Fantastic Fest: 'Hard to Get' presents flawed but energizing action epic with sweet romantic edge

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Photo Credit: Courtesy of Zee Ntuli

“Hard to Get,” directed by Zee Ntuli, presents a loud, audacious ride through the crime rings of South Africa, mixing in a romance between two criminals. Ntuli, who directed the film at the young age of 25, uses a bombastic, in-your-face style of directing that may be too much for some viewers, but can electrify others. Although the story and a few of its characters are generic, the film’s humor and its charming lead characters’ chemistry save it from becoming a brainless, action-obsessed popcorn flick.

The story centers on TK (Pallance Dladla), a young playboy who holds court in his poverty-stricken village. His life changes after he encounters a mysterious girl named Skiets (Thishiwe Ziqubu), who’s on the run after maneuvering a couple of thugs. After Skiets carjacks the village’s local bully, TK becomes roped into a high-octane journey to the big city and also ends up falling for the intense Skiets. The two soon find themselves owing money to a local crime boss, and they must work together to steal enough money to escape with their lives.

The film’s strongest moments lie with the relationship between Dladla and Ziqubu’s characters. The two really hit it off and convey their dilemma of two in-over-their-head kids in love. Dladla is extremely charming as an insecure youngster trying to prove his manliness. Ziqubu is equally pleasant as a tough woman who’s willing to punch and kick her way out of any situation. Their humorous banter adds to the likeability to the duo, which is an achievement considering the awful things they do.

The action is expertly directed, as the film features bloody punches and some vicious sequences. Ntuli doesn’t pull any punches in showing TK getting his face repeatedly bludgeoned during his exploits. Despite many gristly moments, the film manages not to lose the fun rush that’s constantly built up.

However, there are problems with this wild-ride. Ntuli abuses the slow-motion effect heavily, and he uses an arsenal of other visual gimmicks to prove he’s an action director to be reckoned with. This both helps and hurts his finished product. While the slow-mo use at first seems to parody its over-usage in conventional action films, the movie ironically becomes addicted to it. The flashy camerawork and editing sometimes interrupts the story, especially during the underwhelming climax.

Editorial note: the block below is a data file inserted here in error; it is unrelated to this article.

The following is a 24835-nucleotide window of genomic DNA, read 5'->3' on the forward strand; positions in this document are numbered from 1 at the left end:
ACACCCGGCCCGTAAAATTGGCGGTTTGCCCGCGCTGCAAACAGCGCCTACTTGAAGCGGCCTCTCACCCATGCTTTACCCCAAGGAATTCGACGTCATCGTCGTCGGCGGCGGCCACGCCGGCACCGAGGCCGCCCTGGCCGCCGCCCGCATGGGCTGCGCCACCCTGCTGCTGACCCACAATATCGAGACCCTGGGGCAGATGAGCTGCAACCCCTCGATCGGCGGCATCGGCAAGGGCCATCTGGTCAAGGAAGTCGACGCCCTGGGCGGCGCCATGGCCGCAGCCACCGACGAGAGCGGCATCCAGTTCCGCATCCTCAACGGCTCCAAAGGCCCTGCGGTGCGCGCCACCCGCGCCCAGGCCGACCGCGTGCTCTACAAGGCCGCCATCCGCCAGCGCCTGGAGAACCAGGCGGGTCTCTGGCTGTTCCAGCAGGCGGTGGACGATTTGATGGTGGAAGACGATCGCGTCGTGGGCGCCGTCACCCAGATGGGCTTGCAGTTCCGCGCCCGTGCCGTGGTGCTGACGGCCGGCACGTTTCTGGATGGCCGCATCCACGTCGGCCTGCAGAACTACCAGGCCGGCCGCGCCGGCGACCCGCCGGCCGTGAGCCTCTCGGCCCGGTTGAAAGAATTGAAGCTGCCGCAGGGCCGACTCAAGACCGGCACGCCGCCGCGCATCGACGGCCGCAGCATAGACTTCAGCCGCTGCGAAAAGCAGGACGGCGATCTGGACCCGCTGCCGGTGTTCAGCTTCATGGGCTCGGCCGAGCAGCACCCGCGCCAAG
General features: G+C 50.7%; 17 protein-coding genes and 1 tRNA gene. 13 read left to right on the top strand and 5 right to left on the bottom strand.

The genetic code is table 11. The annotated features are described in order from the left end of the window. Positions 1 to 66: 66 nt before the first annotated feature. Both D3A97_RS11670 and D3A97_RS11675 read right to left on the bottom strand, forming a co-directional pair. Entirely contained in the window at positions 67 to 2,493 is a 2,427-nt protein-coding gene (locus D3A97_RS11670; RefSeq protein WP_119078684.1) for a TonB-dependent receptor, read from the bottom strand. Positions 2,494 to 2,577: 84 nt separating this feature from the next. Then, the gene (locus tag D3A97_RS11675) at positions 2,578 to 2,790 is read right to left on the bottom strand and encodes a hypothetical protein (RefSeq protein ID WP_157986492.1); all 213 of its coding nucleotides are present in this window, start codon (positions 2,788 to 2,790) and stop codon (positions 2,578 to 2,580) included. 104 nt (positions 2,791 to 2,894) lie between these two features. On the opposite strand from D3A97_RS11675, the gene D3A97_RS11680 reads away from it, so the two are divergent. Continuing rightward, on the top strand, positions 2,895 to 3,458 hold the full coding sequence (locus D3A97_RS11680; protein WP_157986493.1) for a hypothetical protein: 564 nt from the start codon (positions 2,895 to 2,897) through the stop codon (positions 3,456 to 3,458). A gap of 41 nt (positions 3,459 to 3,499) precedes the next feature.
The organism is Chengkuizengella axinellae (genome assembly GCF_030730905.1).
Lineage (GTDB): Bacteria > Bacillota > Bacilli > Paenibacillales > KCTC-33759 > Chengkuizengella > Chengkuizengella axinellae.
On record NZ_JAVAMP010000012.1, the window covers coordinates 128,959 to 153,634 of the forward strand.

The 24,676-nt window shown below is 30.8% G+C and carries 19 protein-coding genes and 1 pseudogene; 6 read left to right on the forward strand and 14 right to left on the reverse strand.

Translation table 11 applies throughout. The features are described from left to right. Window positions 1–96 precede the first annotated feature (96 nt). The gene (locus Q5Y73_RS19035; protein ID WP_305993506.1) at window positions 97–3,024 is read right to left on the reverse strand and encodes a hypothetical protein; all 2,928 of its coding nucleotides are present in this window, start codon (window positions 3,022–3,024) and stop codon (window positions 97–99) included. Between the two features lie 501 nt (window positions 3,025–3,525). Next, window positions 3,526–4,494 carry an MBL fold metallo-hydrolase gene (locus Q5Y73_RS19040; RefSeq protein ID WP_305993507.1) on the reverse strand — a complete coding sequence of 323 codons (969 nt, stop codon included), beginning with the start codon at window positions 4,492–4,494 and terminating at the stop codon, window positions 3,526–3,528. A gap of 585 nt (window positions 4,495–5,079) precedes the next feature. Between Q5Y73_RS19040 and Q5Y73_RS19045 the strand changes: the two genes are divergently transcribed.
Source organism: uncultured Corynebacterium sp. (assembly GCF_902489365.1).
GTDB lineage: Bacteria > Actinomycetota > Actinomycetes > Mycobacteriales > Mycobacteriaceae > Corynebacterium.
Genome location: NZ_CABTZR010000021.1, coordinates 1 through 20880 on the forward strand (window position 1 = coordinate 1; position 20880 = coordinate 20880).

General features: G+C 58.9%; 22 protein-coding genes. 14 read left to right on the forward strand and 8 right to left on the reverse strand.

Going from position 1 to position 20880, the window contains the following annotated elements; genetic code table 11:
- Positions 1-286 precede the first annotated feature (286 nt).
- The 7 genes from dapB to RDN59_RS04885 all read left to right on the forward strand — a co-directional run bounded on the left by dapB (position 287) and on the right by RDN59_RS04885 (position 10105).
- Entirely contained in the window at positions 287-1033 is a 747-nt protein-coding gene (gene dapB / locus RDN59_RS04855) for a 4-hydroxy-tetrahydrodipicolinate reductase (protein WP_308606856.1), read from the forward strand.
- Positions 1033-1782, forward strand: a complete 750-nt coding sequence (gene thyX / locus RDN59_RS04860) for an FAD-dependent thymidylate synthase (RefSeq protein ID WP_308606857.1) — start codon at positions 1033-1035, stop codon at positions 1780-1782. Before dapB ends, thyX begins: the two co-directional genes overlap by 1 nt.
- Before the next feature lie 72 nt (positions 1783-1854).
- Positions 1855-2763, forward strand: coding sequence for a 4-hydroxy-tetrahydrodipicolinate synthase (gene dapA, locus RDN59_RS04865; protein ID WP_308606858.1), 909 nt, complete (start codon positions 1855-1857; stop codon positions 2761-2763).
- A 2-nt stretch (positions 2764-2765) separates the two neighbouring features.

The film’s bad guys fail to be at all interesting. The village menace, played by Israel Makoe, delivers a handful of funny lines, but his development stops there. In terms of the plot, he disappears for the majority of the second half and only reappears to serve as a third act hindrance. To be fair, his only redeeming moment occurs in a pretty humorous scene at the end of the film. The kingpin, though, is even worse. He’s every bad-guy cliché conceived. He can be big and menacing, but that doesn’t equal intriguing.

Overall, “Hard to Get” is an impressive film that uses its two, charismatic lead characters to its advantage. But Ntuli’s intrusive directing style interrupts the story and the antagonists lack complexity. Despite these missteps, the film serves as an immensely entertaining action-comedy with a convincing romance between two budding stars.

"Hard to Get"

  • Director: Zee Ntuli
  • Runtime: 94 Minutes
  • Rating: 7/10 Red Lamps

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